A source of confusion in the field of KM stems from the use of the very common word “knowledge.” Let us discern how KM gurus use this word, starting with the guru of all management gurus, Peter Drucker:
- “Knowledge is information that changes something or somebody — either by becoming grounds for action, or by making an individual (or an institution) capable of different or more effective action” – Drucker
“Justified belief that increases an entity’s capacity for effective action” – Nonaka
“Knowledge… should be evaluated by the decisions or actions to which it leads.” – Davenport and Prusak
“Knowledge is the understanding of relations and causalities, and is therefore essential in making operations effective, building business process, or predicting the outcomes of business models.” – McKinsey & Company
“I define knowledge as a capacity to act” – Sveiby
“Knowledge is information in action” – O’Dell and Grayson
In KM, “knowledge” is capacity for effective action, which includes belief, understanding of cause-and-effect and information useful for effective action. It encompasses whatever helps you do your job well. Thus, information that is not actionable is not knowledge. “Effective action” is the operational, empirical or behavioral indicator of the result of applying knowledge well in a particular context.
The model we showed earlier (where, following the previous post, I expanded “knowledge assets” to “intangible including knowledge assets”) provides a simple KM framework. Because this framework links knowledge assets to results of KM, it also provides the foundation for monitoring and evaluation (M&E) of KM, or better, M&E in the management of intangible assets.
This cause-and-effect model simply aims to highlight the fundamental link between knowledge and action, and between action and value creation. In actual practice and in specific work contexts, there are many factors that are in play: (a) effectiveness of an action is very dependent on context including relationships (discussed in blogpost entitled “F7- Interactivity and Context”), (b) value creation is dependent on users’ definition of what is valuable to them (discussed in blogpost entitled “F13- KM is for value creation: WHOSE value?”. Check also the ugly and messy “flies in the ointment” I pointed out in “F3- KM is for value creation”), (c) knowledge workers’ behavior depends on their personal values and inner motivation, support from peers or boss, incentive system, etc. (discussed in blogpost “F1- KM is Not Enough!”), and (d) learning and knowledge transfer depend much on power relations among many actors involved (discussed in blogpost “F14- M&E of KM for development”). I thank Charlie Dibsdale for reminding me to point these out.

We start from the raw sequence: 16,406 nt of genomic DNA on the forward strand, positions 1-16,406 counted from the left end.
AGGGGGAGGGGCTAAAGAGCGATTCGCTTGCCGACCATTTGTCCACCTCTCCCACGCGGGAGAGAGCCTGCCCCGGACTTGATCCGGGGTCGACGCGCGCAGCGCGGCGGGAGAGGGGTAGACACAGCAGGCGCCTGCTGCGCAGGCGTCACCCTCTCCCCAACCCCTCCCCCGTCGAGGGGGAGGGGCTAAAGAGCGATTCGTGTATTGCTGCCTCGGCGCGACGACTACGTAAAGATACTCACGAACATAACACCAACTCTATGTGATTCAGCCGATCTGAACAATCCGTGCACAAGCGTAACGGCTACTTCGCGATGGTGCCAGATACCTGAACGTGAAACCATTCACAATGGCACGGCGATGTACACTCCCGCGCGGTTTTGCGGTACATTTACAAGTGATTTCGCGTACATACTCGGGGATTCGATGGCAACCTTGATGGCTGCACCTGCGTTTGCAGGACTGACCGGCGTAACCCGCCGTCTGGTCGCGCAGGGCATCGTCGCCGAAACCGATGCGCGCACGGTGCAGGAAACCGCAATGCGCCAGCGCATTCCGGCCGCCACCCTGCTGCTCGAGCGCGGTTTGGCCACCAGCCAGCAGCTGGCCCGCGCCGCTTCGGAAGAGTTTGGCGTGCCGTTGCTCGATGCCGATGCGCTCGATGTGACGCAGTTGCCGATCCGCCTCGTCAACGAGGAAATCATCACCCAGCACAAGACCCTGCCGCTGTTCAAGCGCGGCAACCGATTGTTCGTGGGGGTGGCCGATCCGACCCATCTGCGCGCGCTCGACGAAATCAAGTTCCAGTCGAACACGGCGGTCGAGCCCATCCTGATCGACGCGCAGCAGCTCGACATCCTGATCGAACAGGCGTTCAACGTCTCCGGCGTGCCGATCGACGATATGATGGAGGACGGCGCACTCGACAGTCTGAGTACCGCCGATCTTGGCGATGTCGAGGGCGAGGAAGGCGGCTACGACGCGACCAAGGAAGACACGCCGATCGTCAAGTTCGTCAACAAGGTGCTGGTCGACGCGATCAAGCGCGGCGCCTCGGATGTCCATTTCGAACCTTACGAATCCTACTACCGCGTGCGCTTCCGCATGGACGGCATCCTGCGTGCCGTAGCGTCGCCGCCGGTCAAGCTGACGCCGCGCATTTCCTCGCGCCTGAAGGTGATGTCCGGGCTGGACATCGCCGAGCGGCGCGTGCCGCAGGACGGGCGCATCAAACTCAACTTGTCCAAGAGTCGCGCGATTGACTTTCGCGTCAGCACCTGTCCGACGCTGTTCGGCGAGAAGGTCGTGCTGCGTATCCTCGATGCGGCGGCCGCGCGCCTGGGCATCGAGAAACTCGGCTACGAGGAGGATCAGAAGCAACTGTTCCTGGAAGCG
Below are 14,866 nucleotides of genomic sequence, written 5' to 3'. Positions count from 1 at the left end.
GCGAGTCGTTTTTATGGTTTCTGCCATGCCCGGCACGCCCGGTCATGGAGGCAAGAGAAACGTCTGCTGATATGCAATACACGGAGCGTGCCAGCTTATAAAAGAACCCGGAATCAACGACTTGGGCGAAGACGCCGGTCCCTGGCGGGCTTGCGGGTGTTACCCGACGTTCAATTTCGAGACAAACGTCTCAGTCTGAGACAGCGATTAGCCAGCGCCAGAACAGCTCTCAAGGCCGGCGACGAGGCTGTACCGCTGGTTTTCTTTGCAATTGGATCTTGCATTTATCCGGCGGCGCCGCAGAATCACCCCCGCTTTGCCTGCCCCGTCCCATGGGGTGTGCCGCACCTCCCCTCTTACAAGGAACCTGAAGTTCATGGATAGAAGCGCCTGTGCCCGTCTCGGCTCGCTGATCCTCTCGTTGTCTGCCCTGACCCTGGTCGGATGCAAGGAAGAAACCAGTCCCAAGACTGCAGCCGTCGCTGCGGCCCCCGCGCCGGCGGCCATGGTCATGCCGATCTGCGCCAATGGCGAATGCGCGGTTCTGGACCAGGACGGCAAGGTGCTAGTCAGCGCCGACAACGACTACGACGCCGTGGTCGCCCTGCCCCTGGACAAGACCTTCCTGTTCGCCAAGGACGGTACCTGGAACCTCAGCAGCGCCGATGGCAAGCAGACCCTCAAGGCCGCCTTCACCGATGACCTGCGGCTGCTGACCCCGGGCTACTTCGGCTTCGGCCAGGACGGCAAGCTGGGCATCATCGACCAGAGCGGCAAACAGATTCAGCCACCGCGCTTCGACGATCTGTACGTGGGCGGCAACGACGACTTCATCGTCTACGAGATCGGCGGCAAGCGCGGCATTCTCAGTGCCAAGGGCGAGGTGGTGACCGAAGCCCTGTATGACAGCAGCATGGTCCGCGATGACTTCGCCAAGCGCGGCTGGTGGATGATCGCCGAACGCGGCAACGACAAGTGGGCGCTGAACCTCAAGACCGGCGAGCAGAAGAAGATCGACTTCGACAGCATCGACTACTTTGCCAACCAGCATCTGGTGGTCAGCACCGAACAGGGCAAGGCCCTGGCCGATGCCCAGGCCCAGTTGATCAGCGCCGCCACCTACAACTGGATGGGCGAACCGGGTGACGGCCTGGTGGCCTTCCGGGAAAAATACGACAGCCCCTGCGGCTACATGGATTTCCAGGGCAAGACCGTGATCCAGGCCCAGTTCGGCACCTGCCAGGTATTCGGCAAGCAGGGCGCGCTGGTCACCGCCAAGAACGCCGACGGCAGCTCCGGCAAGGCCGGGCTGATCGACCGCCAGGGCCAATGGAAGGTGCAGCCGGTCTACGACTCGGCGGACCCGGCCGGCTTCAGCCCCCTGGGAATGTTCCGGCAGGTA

M&E tools in use to track and assess Box 1 include: various intellectual capital accounting methods, knowledge mapping/inventory, social network analysis (SNA), blogs, completely unstructured story telling/listening, lessons-learned session (LLS), corporate knowledge taxonomies, number of uploads to a portal, World Bank’s KAM, etc. These are tools of “supply-driven KM”.
M&E tools in use that pertains to Box 2 include: key performance indicators (KPI), various productivity measures, activity checklists, number of hits of a webpage, action indicators in a project logframe, indicators in a Balanced Scorecard, Malcolm Baldridge measures of performance, etc. At the activity level, it is easy to attribute the action to whichever specific knowledge assets were used, but attribution gets more difficult at the project and especially at the program or organizational levels.
M&E tools in use to monitor and evaluate Box 3 include: number of problems solved, satisfaction scores by internal/external customers, value adding (vs. non-value adding), impact of training on workplace performance, post-project success stories by project beneficiaries, gross sales of a product/service, statistical correlations between knowledge assets and organizational performance measures, key result areas (KRAs), market value of a corporation, satisfaction survey among project stakeholders, etc.
Disaggregation and attribution of organizational results to specific factors is often difficult here. However, if the choice and design of a KM initiative is demand-driven (e.g. to solve a specific problem, to enhance a particular capability, to assist in making a particular type of decision or policy, to increase efficiency of a work process, etc.) then it is easy to devise a measure or indicator to check if indeed that demand or objective was met.
Please note that this framework is suited for M&E of KM. It focuses on the outputs or results of KM. Building upon my previous blog post F1, I also proposed an expanded KM framework that focuses on the inputs, the most important of which are motivated, loyal, curious and innovative knowledge workers (thanks to Daan Boom for pointing this out). See the blog “Practical exercise #15: ingredients of effective group action” I posted last February 28, 2009).